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Transatlantic Trade & Investment Partnership

Dawn Primarolo MP's reply to constituents regarding the Transatlantic Trade & Investment Partnership:

"Thank you for your email in connection with the Parliamentary debate regarding the Transatlantic Trade and Investment Partnership (TTIP) that took place last week.

As you will know, TTIP is the free trade agreement that is currently being negotiated between the US and the EU.  On 15 January, my Labour colleague, Geraint Davies MP, tabled a Parliamentary motion calling for TTIP to be subject to scrutiny in the European and UK Parliaments.  I share the view that this very important agreement needs proper scrutiny at both UK and EU level.  As Deputy Speaker of the House of Commons I did not take part in last week’s Parliamentary debate, however, I followed the proceedings with interest and was pleased that MPs agreed the need for further scrutiny of TTIP negotiations.  A transcript of the debate is available to view on the Parliamentary website here

The Labour Party supports trade agreements which can bring significant benefits in terms of securing and creating jobs; boosting trade and growth; bringing down costs; and extending choice for consumers.  We believe TTIP has the potential to have a positive impact on the economy and job creation in the UK and we therefore support the principles behind these negotiations. However, it is important that the final deal is right for our country.  Labour has four main areas of concern regarding TTIP:

(1) Public services: we share the concerns about the impact that TTIP could have on public services encouraging commercialisation, particularly in the NHS. Labour believes that the NHS and all public services need to be more, not less, integrated.  That is why we believe that the NHS should be exempt from TTIP. While other countries have sought to exempt areas from the agreement the UK Government has not done so. Please be assured that Labour will continue to press for this exemption.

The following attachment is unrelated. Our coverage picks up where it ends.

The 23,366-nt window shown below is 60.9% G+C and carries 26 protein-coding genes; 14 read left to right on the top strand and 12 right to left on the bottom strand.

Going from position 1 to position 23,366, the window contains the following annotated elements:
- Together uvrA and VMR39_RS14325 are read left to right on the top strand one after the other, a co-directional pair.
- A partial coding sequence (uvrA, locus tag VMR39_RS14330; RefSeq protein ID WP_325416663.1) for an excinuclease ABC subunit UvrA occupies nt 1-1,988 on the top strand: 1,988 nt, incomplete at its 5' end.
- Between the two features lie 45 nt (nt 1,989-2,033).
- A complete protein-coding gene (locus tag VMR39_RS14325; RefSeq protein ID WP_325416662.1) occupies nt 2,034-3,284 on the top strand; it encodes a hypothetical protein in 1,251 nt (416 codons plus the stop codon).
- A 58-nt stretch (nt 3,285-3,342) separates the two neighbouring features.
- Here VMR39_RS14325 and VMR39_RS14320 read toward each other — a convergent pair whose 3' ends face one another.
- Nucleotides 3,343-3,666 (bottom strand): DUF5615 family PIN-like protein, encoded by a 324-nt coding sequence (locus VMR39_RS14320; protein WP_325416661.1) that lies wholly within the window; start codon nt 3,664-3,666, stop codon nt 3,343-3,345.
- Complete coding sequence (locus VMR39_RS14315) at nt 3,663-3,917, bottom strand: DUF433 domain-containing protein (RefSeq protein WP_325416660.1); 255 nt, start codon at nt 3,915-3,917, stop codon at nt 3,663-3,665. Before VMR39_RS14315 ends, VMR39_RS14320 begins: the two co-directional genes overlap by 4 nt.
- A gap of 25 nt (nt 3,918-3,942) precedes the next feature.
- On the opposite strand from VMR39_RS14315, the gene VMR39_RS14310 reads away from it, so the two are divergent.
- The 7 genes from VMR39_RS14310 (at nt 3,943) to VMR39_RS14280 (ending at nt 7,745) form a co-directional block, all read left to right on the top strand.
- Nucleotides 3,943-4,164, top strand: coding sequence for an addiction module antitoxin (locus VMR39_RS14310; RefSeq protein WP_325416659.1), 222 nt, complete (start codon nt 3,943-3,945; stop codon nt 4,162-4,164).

(2) Investor State Dispute Resolution (ISDS): this is a dispute mechanism commonly used in trade agreements and bilateral investment treaties, allowing investors to take proceedings against a government that is party to that trade agreement. If the government is found to be in breach of the obligations the investor can receive redress.

There is a major concern that the ISDS provisions could hinder Labour’s plans to reverse the privatisation of the NHS as it could result in those companies seeking compensation for loss of potential earnings. We believe that it is a right of governments to be able to legislate in the public interest and this should be protected effectively in any dispute resolution mechanisms. The European Commission (EC) has instigated several welcome changes which have improved the transparency of the agreement, however, it is right that the EC has decided to temporarily suspend negotiations on ISDS until the final stages of the negotiations.   Labour will be urging the UK Government to use this opportunity to call for far greater transparency around an exclusion for legislation in the public interest, such as the NHS.

(3) Standards: it is important that the benefits of any treaty filter down to employees and consumers. Treaties can cement and even increase labour, consumer, environmental and safety standards. Concerns have been raised that TTIP could reduce standards, although the principle behind the treaty is to keep or raise standards rather than reduce them. Labour has been clear that we will only support an agreement that avoids a race to the bottom and promotes decent jobs and growth as well as safeguarding standards.

(4) Non-inclusion of the US states: A significant stumbling block has been raised that the US states are not covered by the agreement. This is important because significant procurement spend in the US is at the state level. This means we could be at a disadvantage as our markets are opened up to a greater extent than those in the US.

Concerns similar to those outlined above have been raised by EU member states.  These concerns would need to be reflected to secure agreement and will need to be taken on board by the European Commission.

I hope this is helpful and outlines Labour’s position with regard to TTIP.  Please do not hesitate to contact me again if I can be of further help with this or any other matter.


Yours sincerely

Dawn Primarolo

Labour MP for Bristol South"

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